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  • #963933
    design101
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    I’ve got a database that was setup for me in MS Access that I use to track time and billing on projects – I have a couple of things I’d like to change in it but they’re too technical for me.. does anyone know of someone who they’d recommend to do this? Any other IT help references would be good too..

    Cheers.

    #1001099
    Linden – Agile IT
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    Hi, I am a part of the flying solo community and love receiving the newsletter. Our company provides IT support and support services to Small Businesses. We have MS Access Skils available to us.

    Can you tell me what version of Microsoft Access the original database was setup in? If you would like to contact me directly to discuss, feel free to do it through my profile.

    Linden Jackson
    IT Services, Computer Repairs & Support – Your IT Advisor – Agile IT Solutions

    #1001100
    @HeatherSmithAU
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    Fantastic a response within 2 hours!

    If the previous respondant can’t help you, I suggest you drop [email protected] a line, she works with me and is a database guru.

    #1001101
    BrightSpark
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    I would suggest that when you get the database updated that you make it odbc & SQL compliant rather than using the sloppy coding that access does allow. It may not mean much to you at this stage but at a later date when you need to upgrade or web enable your database it will be sooooo much easier.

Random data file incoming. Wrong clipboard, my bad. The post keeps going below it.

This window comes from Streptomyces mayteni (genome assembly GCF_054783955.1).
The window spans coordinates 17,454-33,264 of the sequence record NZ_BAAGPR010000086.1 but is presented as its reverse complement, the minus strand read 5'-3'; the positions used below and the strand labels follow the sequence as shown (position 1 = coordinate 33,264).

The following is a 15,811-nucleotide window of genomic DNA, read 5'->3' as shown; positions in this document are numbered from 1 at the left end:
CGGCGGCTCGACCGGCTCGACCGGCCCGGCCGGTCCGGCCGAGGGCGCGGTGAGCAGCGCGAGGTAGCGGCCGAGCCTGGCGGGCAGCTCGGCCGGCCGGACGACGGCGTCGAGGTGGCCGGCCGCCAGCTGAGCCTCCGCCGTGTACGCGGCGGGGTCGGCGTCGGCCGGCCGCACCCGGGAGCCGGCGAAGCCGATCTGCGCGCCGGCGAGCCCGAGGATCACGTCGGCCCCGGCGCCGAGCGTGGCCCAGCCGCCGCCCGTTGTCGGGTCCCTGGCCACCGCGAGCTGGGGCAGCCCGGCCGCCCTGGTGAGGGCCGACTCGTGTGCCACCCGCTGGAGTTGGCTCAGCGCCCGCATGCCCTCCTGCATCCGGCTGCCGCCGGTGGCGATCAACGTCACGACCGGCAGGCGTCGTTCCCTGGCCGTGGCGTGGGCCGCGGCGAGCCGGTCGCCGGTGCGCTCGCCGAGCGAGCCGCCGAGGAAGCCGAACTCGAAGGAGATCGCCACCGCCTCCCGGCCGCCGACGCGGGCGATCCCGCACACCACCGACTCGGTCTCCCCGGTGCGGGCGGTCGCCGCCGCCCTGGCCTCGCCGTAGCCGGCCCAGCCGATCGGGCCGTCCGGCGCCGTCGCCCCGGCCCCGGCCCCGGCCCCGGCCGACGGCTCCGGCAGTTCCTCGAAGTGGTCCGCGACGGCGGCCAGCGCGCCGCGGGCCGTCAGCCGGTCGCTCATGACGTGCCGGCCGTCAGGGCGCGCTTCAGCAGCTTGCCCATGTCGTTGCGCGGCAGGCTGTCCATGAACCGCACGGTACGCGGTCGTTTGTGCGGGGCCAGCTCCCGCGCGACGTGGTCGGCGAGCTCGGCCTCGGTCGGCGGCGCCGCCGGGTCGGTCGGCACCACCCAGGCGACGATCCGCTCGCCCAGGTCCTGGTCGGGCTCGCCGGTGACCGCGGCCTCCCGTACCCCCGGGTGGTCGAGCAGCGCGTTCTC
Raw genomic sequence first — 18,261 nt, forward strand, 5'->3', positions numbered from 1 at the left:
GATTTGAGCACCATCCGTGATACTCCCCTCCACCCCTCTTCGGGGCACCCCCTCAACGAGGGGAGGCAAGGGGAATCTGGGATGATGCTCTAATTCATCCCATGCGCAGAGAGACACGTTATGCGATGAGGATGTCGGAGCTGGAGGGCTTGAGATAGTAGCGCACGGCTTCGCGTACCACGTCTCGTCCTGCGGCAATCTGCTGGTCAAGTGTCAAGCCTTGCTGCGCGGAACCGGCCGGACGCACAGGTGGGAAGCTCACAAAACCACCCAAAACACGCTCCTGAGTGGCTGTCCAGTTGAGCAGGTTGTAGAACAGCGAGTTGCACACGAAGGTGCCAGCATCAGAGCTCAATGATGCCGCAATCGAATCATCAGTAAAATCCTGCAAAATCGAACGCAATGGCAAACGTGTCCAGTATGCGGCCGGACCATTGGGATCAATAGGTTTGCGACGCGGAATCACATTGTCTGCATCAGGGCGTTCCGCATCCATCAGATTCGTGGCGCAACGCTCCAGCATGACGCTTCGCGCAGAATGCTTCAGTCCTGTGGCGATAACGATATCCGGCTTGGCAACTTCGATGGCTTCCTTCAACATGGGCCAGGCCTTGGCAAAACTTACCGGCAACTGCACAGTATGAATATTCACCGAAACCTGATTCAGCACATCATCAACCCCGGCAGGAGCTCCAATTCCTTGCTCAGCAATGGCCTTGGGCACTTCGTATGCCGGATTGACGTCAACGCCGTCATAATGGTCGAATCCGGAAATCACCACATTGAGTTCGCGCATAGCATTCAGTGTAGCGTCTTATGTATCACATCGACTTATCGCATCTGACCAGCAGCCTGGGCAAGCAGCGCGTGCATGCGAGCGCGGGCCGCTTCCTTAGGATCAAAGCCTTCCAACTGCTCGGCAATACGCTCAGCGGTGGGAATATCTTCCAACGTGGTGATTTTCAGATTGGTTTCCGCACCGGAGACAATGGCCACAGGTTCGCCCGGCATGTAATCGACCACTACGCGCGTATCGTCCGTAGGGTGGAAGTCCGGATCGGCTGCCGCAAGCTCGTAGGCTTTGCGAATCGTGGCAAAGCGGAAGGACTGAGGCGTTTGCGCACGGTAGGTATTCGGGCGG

#1001102
    Adam Randall
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    I second Brightspark, it might seem a huge job now but I personally would get an off the shelf ready built database specially for the job you want it to do and base it on a common database format.

    #1001103
    gregpritchard.virtualcio
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    Without descending into a total rant…..and I don’t mean to offend, but if an IT provider suggests building an application in Access; you need to find another IT provider. Brightspark and Adam Randall should be complimented for their restraint in their wise comments. Access is a whole bag of pain.

    I agree with the comments on migrating to either a commercial (desktop or Software-as-a-Service) application that provides the functionality you require out of the box, or if the application is very bespoke to your needs, migrating the functionality to a database (MySQL, SQL Server, PostGreSQL, etc) and having something written (in Java, PHP, Ruby, Python, anything but Access) which satisfies your requirements.

    Commercial time tracking software has come a long way in the last couple of years. It may be time to review your requirements and the available solutions in this space.

    #1001104
    ActiveCounselling
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    Hi,

    I would just like to add a balancing entry into the debate. From a technical standpoint I agree 100% with those suggesting your application be redeveloped.